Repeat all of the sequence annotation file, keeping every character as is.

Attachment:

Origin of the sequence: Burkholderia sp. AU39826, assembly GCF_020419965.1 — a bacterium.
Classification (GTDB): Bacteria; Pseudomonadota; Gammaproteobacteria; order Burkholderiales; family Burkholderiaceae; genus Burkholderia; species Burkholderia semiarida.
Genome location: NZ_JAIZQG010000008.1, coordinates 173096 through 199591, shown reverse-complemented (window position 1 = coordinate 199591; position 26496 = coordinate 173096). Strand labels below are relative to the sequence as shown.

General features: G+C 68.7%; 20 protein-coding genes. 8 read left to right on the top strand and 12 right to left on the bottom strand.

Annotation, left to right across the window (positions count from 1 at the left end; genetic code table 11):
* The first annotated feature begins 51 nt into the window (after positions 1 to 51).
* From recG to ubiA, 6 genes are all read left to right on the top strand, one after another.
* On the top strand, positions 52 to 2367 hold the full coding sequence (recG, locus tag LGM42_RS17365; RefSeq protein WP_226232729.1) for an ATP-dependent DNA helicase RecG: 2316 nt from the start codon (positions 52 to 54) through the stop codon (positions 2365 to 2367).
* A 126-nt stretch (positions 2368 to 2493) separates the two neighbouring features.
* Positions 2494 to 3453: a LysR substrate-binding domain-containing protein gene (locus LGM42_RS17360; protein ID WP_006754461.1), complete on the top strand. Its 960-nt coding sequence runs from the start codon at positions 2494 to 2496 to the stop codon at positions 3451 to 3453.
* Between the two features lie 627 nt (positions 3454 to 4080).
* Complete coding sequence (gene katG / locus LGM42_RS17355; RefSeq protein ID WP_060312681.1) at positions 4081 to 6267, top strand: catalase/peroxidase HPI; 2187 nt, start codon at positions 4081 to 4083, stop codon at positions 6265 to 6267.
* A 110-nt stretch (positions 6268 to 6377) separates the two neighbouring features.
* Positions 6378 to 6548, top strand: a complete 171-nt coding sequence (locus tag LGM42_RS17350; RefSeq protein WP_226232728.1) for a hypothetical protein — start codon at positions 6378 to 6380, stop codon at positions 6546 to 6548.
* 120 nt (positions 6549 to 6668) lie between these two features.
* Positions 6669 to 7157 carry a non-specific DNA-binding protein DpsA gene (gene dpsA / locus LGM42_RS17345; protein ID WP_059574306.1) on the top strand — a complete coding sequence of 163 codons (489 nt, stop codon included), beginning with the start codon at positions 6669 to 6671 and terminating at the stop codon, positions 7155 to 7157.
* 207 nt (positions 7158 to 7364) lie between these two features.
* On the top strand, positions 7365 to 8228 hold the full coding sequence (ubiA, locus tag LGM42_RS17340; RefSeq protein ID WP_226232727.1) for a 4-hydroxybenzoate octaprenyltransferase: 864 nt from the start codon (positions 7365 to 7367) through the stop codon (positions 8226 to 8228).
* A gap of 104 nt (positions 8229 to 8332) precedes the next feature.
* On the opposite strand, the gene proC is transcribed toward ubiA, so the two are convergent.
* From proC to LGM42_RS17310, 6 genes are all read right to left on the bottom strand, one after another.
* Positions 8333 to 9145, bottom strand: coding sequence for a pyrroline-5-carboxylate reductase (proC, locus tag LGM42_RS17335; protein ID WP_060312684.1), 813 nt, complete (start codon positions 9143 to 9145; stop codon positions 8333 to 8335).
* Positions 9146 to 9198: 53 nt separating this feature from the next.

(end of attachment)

Origin of the sequence: Burkholderia sp. AU39826, assembly GCF_020419965.1 — a bacterium.
Classification (GTDB): Bacteria; Pseudomonadota; Gammaproteobacteria; order Burkholderiales; family Burkholderiaceae; genus Burkholderia; species Burkholderia semiarida.
Genome location: NZ_JAIZQG010000008.1, coordinates 173096 through 199591, shown reverse-complemented (window position 1 = coordinate 199591; position 26496 = coordinate 173096). Strand labels below are relative to the sequence as shown.

General features: G+C 68.7%; 20 protein-coding genes. 8 read left to right on the top strand and 12 right to left on the bottom strand.

Annotation, left to right across the window (positions count from 1 at the left end; genetic code table 11):
* The first annotated feature begins 51 nt into the window (after positions 1 to 51).
* From recG to ubiA, 6 genes are all read left to right on the top strand, one after another.
* On the top strand, positions 52 to 2367 hold the full coding sequence (recG, locus tag LGM42_RS17365; RefSeq protein WP_226232729.1) for an ATP-dependent DNA helicase RecG: 2316 nt from the start codon (positions 52 to 54) through the stop codon (positions 2365 to 2367).
* A 126-nt stretch (positions 2368 to 2493) separates the two neighbouring features.
* Positions 2494 to 3453: a LysR substrate-binding domain-containing protein gene (locus LGM42_RS17360; protein ID WP_006754461.1), complete on the top strand. Its 960-nt coding sequence runs from the start codon at positions 2494 to 2496 to the stop codon at positions 3451 to 3453.
* Between the two features lie 627 nt (positions 3454 to 4080).
* Complete coding sequence (gene katG / locus LGM42_RS17355; RefSeq protein ID WP_060312681.1) at positions 4081 to 6267, top strand: catalase/peroxidase HPI; 2187 nt, start codon at positions 4081 to 4083, stop codon at positions 6265 to 6267.
* A 110-nt stretch (positions 6268 to 6377) separates the two neighbouring features.
* Positions 6378 to 6548, top strand: a complete 171-nt coding sequence (locus tag LGM42_RS17350; RefSeq protein WP_226232728.1) for a hypothetical protein — start codon at positions 6378 to 6380, stop codon at positions 6546 to 6548.
* 120 nt (positions 6549 to 6668) lie between these two features.
* Positions 6669 to 7157 carry a non-specific DNA-binding protein DpsA gene (gene dpsA / locus LGM42_RS17345; protein ID WP_059574306.1) on the top strand — a complete coding sequence of 163 codons (489 nt, stop codon included), beginning with the start codon at positions 6669 to 6671 and terminating at the stop codon, positions 7155 to 7157.
* 207 nt (positions 7158 to 7364) lie between these two features.
* On the top strand, positions 7365 to 8228 hold the full coding sequence (ubiA, locus tag LGM42_RS17340; RefSeq protein ID WP_226232727.1) for a 4-hydroxybenzoate octaprenyltransferase: 864 nt from the start codon (positions 7365 to 7367) through the stop codon (positions 8226 to 8228).
* A gap of 104 nt (positions 8229 to 8332) precedes the next feature.
* On the opposite strand, the gene proC is transcribed toward ubiA, so the two are convergent.
* From proC to LGM42_RS17310, 6 genes are all read right to left on the bottom strand, one after another.
* Positions 8333 to 9145, bottom strand: coding sequence for a pyrroline-5-carboxylate reductase (proC, locus tag LGM42_RS17335; protein ID WP_060312684.1), 813 nt, complete (start codon positions 9143 to 9145; stop codon positions 8333 to 8335).
* Positions 9146 to 9198: 53 nt separating this feature from the next.